VAT treatment of sale and leaseback successfully challenged

VAT treatment of sale and leaseback successfully challenged

Adam Cutler, Director, VAT and Customs Duty services
12/04/2021
VAT treatment of sale and leaseback successfully challenged

The Supreme Court’s decision in Balhousie will be welcomed by owners of care homes, student residences and similar buildings seeking to raise finance through a sale and leaseback. However, parts of the Supreme Court decision cast questions on the treatment of future sale and leaseback transactions.

Background

On 31 March 2021 the Supreme Court released its judgement in Balhousie Holdings Limited. Its subsidiary, Balhousie Care Limited (Balhousie) had acquired a new care home. Balhousie provided the relevant certificate to the developer that it intended to use the new building as a care home and so the sale was zero-rated.

Where an operator is acquiring a new care home, student residence or community centre etc. and provides a certificate to the developer to confirm that they will use this for the relevant purpose, the developer is able to zero-rate their first freehold sale or long lease. However, operators should be aware that they also need to be very careful to continue to use the building for the relevant purpose for the next ten years, otherwise there is a VAT charge due. Similar rules apply if the new owner disposes of their entire interest in the building within the first ten years.

Balhousie decided to finance its new care home through a sale and leaseback with a finance house. This was a Scottish case, but for simplicity we use the English land law terms. In England and Wales this would have been described as the sale of the freehold and the simultaneous grant by the finance house of a long lease.

There was no question that Balhousie continued to operate its building as a care home. The issue was whether, when it entered into this financing transaction, it had disposed of its entire interest in the building.

HMRC argued that it had disposed of the entirety of its ownership when it sold the freehold, therefore VAT was now due on the entire value of the care home.  

Supreme Court Ruling

In a majority verdict, the Supreme Court rejected this. The fact was that the sale of the freehold and the acquisition of the long lease were simultaneous. It still held a substantial interest in the property and therefore no VAT was due.

The fifth Supreme Court Justice came to the same conclusion but for a different reason. She was persuaded by the judgement of the Court of Justice of the European Union (CJEU) in Mydibel. This had been released after the Inner House of the Court of Session (the Scottish Court of Appeal) had given its judgement in favour of HMRC, but before the end of the Brexit Transition Period. In this case, a Belgian company had financed its business by granting a 99 year lease to two lenders, with a 15 year leaseback and an option to purchase back its property at the end of this. The CJEU had held this was purely a financing transaction, and should be ignored when considering the company’s right to recover VAT on its building.   

She concluded that the same must apply in this case – the sale and leaseback were one financing transaction for VAT, not two independent transactions, so Balhousie had not disposed of its entire interest in the building.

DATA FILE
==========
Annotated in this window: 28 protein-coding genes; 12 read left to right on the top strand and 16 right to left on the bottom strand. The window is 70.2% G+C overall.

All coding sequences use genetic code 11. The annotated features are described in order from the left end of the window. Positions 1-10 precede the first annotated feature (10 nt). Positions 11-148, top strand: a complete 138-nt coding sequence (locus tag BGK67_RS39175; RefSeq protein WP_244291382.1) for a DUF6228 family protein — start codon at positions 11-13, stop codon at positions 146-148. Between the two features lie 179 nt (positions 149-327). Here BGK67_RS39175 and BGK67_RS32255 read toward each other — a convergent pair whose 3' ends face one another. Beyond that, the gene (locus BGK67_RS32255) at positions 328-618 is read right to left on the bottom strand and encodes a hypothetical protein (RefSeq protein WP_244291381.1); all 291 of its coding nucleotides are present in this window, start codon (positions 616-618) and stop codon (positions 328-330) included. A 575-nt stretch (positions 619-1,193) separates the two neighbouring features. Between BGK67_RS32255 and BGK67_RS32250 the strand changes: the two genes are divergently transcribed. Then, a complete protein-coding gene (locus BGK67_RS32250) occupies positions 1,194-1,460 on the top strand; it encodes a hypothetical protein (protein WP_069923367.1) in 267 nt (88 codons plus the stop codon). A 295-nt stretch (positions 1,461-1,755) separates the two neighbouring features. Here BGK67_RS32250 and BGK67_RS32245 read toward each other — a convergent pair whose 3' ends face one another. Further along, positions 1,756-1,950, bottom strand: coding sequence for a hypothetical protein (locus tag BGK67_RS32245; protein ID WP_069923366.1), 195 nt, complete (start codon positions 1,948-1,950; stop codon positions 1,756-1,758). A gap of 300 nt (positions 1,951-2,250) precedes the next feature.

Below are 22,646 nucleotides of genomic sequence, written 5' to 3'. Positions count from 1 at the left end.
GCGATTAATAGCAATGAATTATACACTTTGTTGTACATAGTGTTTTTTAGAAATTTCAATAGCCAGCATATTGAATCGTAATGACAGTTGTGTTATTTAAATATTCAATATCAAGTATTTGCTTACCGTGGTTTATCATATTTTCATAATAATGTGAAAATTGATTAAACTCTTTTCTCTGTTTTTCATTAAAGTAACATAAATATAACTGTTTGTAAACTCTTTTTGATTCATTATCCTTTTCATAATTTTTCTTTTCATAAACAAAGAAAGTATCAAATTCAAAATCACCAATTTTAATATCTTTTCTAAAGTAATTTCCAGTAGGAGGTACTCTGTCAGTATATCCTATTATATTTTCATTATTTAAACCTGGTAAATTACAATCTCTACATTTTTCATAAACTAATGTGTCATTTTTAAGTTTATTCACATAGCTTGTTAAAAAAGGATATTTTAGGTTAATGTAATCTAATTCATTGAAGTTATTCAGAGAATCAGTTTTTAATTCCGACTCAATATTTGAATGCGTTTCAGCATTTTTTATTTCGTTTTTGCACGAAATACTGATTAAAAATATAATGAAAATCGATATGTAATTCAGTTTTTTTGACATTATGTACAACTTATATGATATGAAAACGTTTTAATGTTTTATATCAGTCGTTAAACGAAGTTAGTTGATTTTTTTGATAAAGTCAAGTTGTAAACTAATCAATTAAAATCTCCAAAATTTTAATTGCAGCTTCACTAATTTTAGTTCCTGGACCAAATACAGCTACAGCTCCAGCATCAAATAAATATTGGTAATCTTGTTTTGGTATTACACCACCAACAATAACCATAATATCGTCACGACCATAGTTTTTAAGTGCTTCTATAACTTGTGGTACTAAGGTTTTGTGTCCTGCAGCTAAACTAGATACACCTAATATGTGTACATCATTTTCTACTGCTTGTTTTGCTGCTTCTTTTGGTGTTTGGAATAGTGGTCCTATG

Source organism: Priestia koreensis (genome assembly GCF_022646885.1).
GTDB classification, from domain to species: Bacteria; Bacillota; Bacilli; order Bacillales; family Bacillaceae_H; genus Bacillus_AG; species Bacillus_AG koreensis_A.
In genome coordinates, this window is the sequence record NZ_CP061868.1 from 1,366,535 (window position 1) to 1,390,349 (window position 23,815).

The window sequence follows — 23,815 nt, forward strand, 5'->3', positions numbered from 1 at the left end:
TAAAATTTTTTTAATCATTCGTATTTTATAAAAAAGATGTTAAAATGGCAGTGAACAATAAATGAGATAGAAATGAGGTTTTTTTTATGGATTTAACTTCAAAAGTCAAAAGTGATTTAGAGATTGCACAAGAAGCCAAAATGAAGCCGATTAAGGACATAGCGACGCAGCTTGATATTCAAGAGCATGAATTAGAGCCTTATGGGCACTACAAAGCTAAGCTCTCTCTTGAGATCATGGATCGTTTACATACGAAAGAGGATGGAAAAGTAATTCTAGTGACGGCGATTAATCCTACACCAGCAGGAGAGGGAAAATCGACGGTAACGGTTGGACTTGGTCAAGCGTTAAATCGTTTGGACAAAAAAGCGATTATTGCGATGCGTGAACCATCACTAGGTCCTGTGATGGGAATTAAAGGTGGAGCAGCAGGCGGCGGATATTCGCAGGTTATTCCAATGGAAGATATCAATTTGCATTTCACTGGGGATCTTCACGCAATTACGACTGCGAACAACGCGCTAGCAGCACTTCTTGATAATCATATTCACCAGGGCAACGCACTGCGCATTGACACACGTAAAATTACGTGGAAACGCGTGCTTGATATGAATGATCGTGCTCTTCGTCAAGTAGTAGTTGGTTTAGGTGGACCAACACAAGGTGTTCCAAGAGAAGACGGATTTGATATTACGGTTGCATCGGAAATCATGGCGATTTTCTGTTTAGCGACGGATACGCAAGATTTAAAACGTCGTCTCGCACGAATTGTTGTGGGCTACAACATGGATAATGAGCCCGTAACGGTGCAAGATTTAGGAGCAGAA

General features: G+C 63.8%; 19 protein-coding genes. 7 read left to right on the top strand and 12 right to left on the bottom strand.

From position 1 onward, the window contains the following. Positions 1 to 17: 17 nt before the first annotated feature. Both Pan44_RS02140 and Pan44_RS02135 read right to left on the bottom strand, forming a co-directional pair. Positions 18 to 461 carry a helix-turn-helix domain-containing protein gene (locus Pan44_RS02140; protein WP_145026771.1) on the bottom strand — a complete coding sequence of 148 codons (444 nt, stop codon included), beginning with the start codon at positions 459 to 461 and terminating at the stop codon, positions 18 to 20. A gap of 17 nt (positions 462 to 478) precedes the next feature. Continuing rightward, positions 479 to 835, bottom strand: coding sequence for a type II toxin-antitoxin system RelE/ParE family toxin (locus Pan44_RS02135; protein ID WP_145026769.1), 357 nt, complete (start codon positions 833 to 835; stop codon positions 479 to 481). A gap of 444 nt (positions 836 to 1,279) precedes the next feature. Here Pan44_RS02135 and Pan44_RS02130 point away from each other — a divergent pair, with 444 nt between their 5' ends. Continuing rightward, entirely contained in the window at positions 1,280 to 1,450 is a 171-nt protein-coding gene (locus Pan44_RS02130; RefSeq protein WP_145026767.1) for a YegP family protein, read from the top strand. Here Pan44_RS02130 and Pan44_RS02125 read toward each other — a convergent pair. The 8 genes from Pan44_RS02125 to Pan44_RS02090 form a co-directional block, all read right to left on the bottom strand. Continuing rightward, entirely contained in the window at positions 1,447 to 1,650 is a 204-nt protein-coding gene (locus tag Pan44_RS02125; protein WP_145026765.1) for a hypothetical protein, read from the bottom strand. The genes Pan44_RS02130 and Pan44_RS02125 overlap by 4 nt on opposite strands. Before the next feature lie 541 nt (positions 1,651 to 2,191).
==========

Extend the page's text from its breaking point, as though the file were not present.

What does this mean for future sale and leaseback transactions?

The Supreme Court judgement seems a victory of common sense over semantics. It will be welcome by anyone who is considering a sale and leaseback, or a lease and leaseback, of a new care home, student residence etc. in order to raise funds. Anyone who has done this and been assessed may now have a claim against HMRC.  

However, it does raise questions about how to treat other sales and leasebacks. Should they still be treated as transactions for VAT purposes? Does it depend on the circumstances? A company entering into something similar to Balhousie or Mydibels’ arrangements is clearly only seeking to raise cash, while effectively keeping hold of its property. But a company might agree to sell its factory to a property developer on condition that it receives a 6 month leaseback while it finds alternative premises – that seems very different. Where the line should be drawn may take some time to establish.

Further information

If you would like further information into this matter please get in touch with Adam Cutler or your usual Crowe contact.

Insights

After two delays, there has been no indication from HMRC that the implementation of the DRC will be delayed from its start date of 1 March 2021.
The ATED charge, which applies to companies which own properties that are worth more than £500,000, is due to increase in line with inflation.
Our VAT team outline the benefits using subsidiary companies to provide welfare services.
The provision of welfare services by a charity or CQC-registered provider is exempt from VAT.
After two delays, there has been no indication from HMRC that the implementation of the DRC will be delayed from its start date of 1 March 2021.
The ATED charge, which applies to companies which own properties that are worth more than £500,000, is due to increase in line with inflation.
Our VAT team outline the benefits using subsidiary companies to provide welfare services.
The provision of welfare services by a charity or CQC-registered provider is exempt from VAT.

Contact us

Adam Cutler
Adam Cutler
Director, VAT and Customs Duty Services
London